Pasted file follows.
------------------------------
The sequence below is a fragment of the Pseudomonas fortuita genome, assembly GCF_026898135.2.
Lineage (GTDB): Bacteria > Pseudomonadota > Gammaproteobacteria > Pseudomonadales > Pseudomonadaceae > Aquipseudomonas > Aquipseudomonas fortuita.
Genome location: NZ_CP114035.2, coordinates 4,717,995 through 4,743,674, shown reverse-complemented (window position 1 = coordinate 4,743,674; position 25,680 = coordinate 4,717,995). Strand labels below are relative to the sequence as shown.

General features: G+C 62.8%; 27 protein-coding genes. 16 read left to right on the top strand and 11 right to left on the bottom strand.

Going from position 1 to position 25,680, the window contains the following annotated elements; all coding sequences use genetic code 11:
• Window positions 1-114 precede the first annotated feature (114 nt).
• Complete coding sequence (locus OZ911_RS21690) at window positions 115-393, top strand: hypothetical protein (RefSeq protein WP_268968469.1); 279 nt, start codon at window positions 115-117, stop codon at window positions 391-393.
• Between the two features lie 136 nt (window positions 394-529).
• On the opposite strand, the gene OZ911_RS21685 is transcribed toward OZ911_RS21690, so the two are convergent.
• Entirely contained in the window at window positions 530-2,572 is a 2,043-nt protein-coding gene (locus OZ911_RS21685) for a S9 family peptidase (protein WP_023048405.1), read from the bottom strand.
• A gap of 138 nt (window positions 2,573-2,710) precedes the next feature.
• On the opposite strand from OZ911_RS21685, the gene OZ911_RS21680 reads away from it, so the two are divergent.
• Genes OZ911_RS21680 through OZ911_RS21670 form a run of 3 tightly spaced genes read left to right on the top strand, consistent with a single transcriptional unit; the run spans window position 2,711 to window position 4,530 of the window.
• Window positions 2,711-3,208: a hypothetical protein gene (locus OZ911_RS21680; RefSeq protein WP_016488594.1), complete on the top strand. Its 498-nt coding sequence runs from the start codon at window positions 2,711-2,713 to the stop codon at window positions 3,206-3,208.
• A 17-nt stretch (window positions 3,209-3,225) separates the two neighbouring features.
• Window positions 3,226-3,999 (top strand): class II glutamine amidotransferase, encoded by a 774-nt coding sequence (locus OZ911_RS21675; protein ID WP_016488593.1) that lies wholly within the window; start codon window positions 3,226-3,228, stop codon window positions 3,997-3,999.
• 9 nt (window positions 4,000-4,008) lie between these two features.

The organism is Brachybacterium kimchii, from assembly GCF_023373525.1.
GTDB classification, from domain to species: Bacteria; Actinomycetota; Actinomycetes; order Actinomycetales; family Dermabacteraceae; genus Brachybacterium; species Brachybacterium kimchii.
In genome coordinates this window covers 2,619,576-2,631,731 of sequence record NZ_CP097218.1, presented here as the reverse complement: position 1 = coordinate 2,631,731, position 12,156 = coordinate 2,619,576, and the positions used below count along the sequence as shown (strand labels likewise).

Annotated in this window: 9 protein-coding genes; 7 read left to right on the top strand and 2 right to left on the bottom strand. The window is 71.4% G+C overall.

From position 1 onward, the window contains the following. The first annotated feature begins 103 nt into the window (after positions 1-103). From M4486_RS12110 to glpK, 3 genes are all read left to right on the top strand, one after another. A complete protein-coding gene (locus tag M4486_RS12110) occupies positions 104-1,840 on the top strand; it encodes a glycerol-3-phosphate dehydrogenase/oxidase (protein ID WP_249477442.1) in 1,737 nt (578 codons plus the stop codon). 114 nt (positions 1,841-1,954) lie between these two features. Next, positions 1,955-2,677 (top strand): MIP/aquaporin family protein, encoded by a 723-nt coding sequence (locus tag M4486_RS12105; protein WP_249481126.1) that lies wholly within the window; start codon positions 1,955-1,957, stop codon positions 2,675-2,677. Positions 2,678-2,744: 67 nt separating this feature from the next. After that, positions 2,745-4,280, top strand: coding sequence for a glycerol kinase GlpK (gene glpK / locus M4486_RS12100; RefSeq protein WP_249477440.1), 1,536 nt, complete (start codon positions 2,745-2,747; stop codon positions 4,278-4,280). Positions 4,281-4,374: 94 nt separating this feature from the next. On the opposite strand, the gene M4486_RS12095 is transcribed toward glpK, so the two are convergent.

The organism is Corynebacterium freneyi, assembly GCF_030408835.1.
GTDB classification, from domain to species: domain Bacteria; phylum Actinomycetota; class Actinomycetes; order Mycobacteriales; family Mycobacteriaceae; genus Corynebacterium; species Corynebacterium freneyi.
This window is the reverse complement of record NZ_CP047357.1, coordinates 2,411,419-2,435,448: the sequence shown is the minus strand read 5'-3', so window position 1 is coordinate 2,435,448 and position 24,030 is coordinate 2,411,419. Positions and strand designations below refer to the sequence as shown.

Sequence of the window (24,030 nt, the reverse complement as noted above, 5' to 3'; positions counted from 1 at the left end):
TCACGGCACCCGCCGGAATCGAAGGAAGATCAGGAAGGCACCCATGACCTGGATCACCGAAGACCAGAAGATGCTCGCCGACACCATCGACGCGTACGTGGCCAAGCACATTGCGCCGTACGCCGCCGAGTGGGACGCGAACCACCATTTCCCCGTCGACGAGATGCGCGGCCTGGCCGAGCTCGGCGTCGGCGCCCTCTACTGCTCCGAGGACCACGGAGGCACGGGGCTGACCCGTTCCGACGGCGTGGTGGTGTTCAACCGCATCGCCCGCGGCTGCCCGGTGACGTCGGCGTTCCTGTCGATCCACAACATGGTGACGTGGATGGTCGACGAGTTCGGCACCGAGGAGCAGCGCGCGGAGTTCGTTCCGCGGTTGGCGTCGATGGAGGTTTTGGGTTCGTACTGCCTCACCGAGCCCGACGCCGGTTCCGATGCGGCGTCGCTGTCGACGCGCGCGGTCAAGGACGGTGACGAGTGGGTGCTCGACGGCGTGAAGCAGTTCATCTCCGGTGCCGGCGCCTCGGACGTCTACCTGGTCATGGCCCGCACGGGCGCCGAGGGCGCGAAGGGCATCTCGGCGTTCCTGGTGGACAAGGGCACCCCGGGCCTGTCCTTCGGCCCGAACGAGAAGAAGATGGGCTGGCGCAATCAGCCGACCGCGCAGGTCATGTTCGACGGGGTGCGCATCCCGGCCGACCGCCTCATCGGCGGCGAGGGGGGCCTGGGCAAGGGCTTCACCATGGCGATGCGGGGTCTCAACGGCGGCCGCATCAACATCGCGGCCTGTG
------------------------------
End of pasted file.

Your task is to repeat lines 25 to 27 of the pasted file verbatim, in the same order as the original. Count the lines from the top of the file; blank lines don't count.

This window is the reverse complement of record NZ_CP047357.1, coordinates 2,411,419-2,435,448: the sequence shown is the minus strand read 5'-3', so window position 1 is coordinate 2,435,448 and position 24,030 is coordinate 2,411,419. Positions and strand designations below refer to the sequence as shown.

Sequence of the window (24,030 nt, the reverse complement as noted above, 5' to 3'; positions counted from 1 at the left end):
TCACGGCACCCGCCGGAATCGAAGGAAGATCAGGAAGGCACCCATGACCTGGATCACCGAAGACCAGAAGATGCTCGCCGACACCATCGACGCGTACGTGGCCAAGCACATTGCGCCGTACGCCGCCGAGTGGGACGCGAACCACCATTTCCCCGTCGACGAGATGCGCGGCCTGGCCGAGCTCGGCGTCGGCGCCCTCTACTGCTCCGAGGACCACGGAGGCACGGGGCTGACCCGTTCCGACGGCGTGGTGGTGTTCAACCGCATCGCCCGCGGCTGCCCGGTGACGTCGGCGTTCCTGTCGATCCACAACATGGTGACGTGGATGGTCGACGAGTTCGGCACCGAGGAGCAGCGCGCGGAGTTCGTTCCGCGGTTGGCGTCGATGGAGGTTTTGGGTTCGTACTGCCTCACCGAGCCCGACGCCGGTTCCGATGCGGCGTCGCTGTCGACGCGCGCGGTCAAGGACGGTGACGAGTGGGTGCTCGACGGCGTGAAGCAGTTCATCTCCGGTGCCGGCGCCTCGGACGTCTACCTGGTCATGGCCCGCACGGGCGCCGAGGGCGCGAAGGGCATCTCGGCGTTCCTGGTGGACAAGGGCACCCCGGGCCTGTCCTTCGGCCCGAACGAGAAGAAGATGGGCTGGCGCAATCAGCCGACCGCGCAGGTCATGTTCGACGGGGTGCGCATCCCGGCCGACCGCCTCATCGGCGGCGAGGGGGGCCTGGGCAAGGGCTTCACCATGGCGATGCGGGGTCTCAACGGCGGCCGCATCAACATCGCGGCCTGTG